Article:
The Emirates NBD’s private banking business has plotted a very cautious path in 2012 after the loss of its chief investment officer and a string of bad results at group level.
In April, Gary Dugan resigned to join Royal Bank of Scotland unit Coutts in Singapore, after three years in charge at Emirates NBD. Meanwhile, in July the bank reported a 13 per cent decline in second-quarter profits to $176.1 million, its fourth quarterly drop in a row.
The private bank’s chief investment strategist, Mark McFarland, said it’s a time for “strategic expansion” and “wealth preservation”. He has spent a lot of his time managing client’s expectations. “A challenge at the moment is keeping our clients’ feet on the ground. Some come in the door saying they want returns of 15 per cent, so it’s our job to talk them down.”
He said fixed income has become the mainstay for investors, although the bank has seen a rise in demand for real estate and trade finance. “Since the Arab Spring real estate is something you can rationalise; clients prefer assets where prices are more sustainable and they can borrow against.
“On trade finance, generally people are looking for ways to finance their business other than relying on banks. Banks are still reticent to lend, so clients are looking to private pools of finance,” said McFarland.
Like most financial institutions in the region, the bank has been struggling to convince private banking clients to diversify their holdings. The Emirates NBD Group has also had to tackle demons from the past, in particular its exposure to major corporate restructuring in Dubai.
It took a further Dhs370 million provision for Dubai Holding in the second quarter of this year, meaning the bank has now taken provisions against almost a third of its Dh4.6 billion exposure.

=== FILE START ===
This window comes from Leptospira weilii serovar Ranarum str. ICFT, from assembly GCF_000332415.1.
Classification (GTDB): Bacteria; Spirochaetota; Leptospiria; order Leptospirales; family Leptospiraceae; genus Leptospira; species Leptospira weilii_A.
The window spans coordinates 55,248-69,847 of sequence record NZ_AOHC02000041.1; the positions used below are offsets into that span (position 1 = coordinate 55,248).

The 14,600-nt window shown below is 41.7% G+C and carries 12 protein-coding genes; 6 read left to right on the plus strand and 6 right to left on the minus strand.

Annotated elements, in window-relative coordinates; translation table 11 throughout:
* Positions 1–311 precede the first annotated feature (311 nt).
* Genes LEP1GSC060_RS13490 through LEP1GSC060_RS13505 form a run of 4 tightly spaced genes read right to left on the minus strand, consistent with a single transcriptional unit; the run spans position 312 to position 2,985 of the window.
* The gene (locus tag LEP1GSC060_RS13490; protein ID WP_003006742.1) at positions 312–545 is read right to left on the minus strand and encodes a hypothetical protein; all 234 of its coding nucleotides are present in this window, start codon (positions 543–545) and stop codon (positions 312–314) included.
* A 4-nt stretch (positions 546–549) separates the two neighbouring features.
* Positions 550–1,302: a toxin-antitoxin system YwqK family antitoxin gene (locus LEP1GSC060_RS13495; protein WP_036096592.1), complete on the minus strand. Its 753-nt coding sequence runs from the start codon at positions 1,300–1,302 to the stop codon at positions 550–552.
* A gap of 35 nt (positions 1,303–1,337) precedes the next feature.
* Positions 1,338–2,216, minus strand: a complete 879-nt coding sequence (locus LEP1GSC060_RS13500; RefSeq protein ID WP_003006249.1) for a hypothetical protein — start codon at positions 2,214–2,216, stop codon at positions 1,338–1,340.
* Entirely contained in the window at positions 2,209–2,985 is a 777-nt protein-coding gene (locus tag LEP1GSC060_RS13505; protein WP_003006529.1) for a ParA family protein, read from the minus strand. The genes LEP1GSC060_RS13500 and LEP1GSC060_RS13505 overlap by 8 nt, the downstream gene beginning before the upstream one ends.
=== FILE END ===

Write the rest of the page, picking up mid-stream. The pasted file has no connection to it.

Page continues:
Yet, the Eurozone crisis is proving rather more positive for McFarland’s division.
“We are getting interest from European investors – whether it’s third-party entities, money managers or private individuals – about moving money from the Eurozone to the GCC, particularly the UAE.
“There is also some reluctance among Gulf-based private clients to leave their money with Eurozone institutions. Instead, they want a more Middle East flavour to their portfolio.”
However, on the issue of American clients, things might prove a bit trickier. It emerged in January that Emirates NBD was mulling plans to halt services to US private banking investors to avoid falling foul of new rules on tax evasion. This came after HSBC in 2011 said it would discontinue wealth management services to US clients in the Gulf.
The main gripe for private banks is the sensitivity of information they will have to disclose about their US investors.
McFarland said: “Clearly with the overseas tax issues, servicing US clients is becoming more difficult. It may be something for the future if the US continues its clampdown. The cost-benefit of American private banking clients may not be there.
He added: “The US elections in November might change things, if the new president becomes much more stringent and closes more loopholes.”
McFarland is currently serving as Gary Dugan’s interim replacement, bar his predecessor’s operational duties. When a new CIO is found, which is likely later this year, the biggest challenge will be to turn the private banking function from primarily a wealth protector back in to a wealth creator.
Emirates NBD was formed in 2007 by the merger of Dubai’s largest banks, Emirates Bank International and the National Bank of Dubai. It is Dubai’s biggest bank by market value. The bank is active in private banking, retail, corporate and Islamic banking and also has businesses in brokerage, insurance, asset management, card processing and trade finance services.